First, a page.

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Dark matter… If it can’t be seen, then how do we know it’s there? If it wasn’t for the effects of gravity, we wouldn’t. We’d have a galaxy filled with runaway stars and no galaxy would exist for long. But how it behaves and how it is distributed in one of the biggest cosmic cryptograms of all. Even with new research, there seems to be more questions than answers!
“After completing this study, we know less about dark matter than we did before,” said lead author Matt Walker, a Hubble Fellow at the Harvard-Smithsonian Center for Astrophysics.
It is generally accepted that our Universe is predominately composed of dark matter and dark energy. Of the former, it is considered to be “cold”, stately exotic particles which coalesce through gravitation. As they evolve, these dark matter “clumps” then attract “normal” matter which forms present day galaxy structures. Through computer modeling, astronomers have simulated this growth process which concludes that galactic centers should be dense with dark matter. However, these models aren’t consistent with findings. By measuring two dwarf galaxies, scientists have found a even distribution instead.
“Our measurements contradict a basic prediction about the structure of cold dark matter in dwarf galaxies. Unless or until theorists can modify that prediction, cold dark matter is inconsistent with our observational data,” Walker stated.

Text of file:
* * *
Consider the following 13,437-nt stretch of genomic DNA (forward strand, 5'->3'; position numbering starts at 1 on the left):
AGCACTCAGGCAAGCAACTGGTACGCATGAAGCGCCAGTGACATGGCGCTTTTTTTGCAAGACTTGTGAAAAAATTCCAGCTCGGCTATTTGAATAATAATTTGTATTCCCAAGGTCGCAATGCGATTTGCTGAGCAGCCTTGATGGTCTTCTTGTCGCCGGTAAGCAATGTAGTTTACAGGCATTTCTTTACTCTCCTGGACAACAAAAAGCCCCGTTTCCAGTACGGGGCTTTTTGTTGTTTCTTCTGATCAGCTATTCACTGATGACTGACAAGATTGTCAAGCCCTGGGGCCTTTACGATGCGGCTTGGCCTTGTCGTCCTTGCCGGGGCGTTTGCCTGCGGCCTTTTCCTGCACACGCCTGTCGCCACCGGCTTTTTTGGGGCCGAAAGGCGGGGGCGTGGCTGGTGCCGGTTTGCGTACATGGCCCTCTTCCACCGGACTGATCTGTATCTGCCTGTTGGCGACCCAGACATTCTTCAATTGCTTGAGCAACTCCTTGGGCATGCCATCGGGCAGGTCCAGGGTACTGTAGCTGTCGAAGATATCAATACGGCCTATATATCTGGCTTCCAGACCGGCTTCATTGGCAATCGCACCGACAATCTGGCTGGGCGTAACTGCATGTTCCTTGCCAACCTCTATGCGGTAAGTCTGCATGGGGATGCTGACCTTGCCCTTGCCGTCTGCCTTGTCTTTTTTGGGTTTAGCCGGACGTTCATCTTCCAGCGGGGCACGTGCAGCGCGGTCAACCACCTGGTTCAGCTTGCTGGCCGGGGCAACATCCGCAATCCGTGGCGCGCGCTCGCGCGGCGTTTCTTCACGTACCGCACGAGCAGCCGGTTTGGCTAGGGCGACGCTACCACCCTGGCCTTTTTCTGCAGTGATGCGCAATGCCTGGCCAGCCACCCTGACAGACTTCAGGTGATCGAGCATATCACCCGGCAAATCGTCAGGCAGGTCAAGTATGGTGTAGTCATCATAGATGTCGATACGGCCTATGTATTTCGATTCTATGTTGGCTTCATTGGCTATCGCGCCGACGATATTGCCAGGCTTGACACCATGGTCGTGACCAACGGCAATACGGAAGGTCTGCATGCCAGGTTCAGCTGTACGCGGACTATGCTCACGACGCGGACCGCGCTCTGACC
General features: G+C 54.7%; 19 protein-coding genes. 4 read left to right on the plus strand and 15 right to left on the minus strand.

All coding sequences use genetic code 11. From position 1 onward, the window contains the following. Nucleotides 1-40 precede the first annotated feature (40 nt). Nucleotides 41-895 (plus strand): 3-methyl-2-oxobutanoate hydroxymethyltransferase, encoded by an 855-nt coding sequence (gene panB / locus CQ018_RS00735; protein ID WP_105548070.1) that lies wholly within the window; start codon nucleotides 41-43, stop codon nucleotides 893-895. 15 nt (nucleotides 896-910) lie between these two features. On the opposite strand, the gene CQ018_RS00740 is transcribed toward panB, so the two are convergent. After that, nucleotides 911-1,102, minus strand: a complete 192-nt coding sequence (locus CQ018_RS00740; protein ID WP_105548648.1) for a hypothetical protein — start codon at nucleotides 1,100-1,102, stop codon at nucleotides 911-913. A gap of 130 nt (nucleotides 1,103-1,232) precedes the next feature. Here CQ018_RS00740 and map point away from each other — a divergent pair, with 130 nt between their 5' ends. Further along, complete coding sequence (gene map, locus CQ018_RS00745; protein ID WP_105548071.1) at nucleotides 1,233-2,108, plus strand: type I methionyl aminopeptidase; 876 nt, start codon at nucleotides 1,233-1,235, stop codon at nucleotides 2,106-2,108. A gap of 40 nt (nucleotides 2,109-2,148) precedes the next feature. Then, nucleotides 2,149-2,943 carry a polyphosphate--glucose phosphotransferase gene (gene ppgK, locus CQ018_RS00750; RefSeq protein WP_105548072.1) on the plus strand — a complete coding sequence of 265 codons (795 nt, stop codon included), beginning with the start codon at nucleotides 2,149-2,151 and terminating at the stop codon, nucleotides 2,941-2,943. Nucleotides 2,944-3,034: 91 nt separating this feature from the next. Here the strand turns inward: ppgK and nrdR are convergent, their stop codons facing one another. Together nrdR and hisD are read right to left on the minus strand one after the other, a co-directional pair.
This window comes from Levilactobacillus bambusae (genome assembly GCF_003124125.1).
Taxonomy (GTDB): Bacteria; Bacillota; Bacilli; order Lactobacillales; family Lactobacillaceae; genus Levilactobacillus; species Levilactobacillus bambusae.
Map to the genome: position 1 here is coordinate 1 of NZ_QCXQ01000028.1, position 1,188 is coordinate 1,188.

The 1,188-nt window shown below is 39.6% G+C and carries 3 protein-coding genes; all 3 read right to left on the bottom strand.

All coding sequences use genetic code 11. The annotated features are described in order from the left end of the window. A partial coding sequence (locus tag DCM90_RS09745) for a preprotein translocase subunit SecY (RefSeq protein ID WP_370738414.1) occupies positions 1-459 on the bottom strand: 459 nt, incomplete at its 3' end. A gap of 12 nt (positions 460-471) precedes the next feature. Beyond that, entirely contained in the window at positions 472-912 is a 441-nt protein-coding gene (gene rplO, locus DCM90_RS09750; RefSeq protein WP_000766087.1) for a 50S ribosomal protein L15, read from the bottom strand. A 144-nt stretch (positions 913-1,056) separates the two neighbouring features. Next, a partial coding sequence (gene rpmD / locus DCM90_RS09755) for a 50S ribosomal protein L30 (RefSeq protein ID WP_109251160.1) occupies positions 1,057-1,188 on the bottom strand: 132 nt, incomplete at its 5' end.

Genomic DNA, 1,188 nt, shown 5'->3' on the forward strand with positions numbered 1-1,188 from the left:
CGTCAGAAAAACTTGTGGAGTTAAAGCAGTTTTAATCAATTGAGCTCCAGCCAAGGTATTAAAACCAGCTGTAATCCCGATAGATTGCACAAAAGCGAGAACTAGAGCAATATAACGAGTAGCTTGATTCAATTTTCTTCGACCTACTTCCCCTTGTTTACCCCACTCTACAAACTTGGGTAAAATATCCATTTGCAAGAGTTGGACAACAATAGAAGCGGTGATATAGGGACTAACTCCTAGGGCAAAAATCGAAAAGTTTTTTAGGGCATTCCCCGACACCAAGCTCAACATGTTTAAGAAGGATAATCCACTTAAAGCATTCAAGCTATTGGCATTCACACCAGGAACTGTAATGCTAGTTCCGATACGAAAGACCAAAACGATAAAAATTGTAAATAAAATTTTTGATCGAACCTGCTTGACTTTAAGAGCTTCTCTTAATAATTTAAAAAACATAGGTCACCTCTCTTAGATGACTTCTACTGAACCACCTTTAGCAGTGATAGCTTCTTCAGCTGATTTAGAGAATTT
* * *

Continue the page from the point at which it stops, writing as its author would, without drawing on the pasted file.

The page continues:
Why study a dwarf instead of a spiral? In this case, the dwarf galaxy is a perfect candidate because of its composition – 99% dark matter and 1% stars. Walker and his co-author Jorge Penarrubia (University of Cambridge, UK) chose two nearby representatives – the Fornax and Sculptor dwarfs – for their study. In comparison to the Milky Way’s estimated 400 billion stars, this pair averages around 10 million instead. This allowed the team to take a comprehensive sample of around 1500 to 2500 stars for location, speed and basic chemical composition. But even at a reduced amount, this type of stellar accounting isn’t exactly easy picking.
“Stars in a dwarf galaxy swarm like bees in a beehive instead of moving in nice, circular orbits like a spiral galaxy,” explained Penarrubia. “That makes it much more challenging to determine the distribution of dark matter.”
What the team found was somewhat surprising. According to the modeling techniques, dark matter should have clumped at the core. Instead they found it evenly distributed over a distance measuring several hundred light years across.
“If a dwarf galaxy were a peach, the standard cosmological model says we should find a dark matter ‘pit’ at the center. Instead, the first two dwarf galaxies we studied are like pitless peaches,” said Penarrubia.
It is hypothesized that interactions between normal and dark matter might be responsible for the distribution, but the computer simulations say it shouldn’t happen to a dwarf. New queries to new findings? Yes. This revelation may suggest that dark matter isn’t always “cold” and that it could be impacted by normal matter in unexpected ways.
Original Story Source: Harvard Smithsonian Center for Astrophysics News Release. For Further Reading: A Method Of Measuring (Slopes Of) the Mass Profiles of Dwarf Spheroidal Galaxies.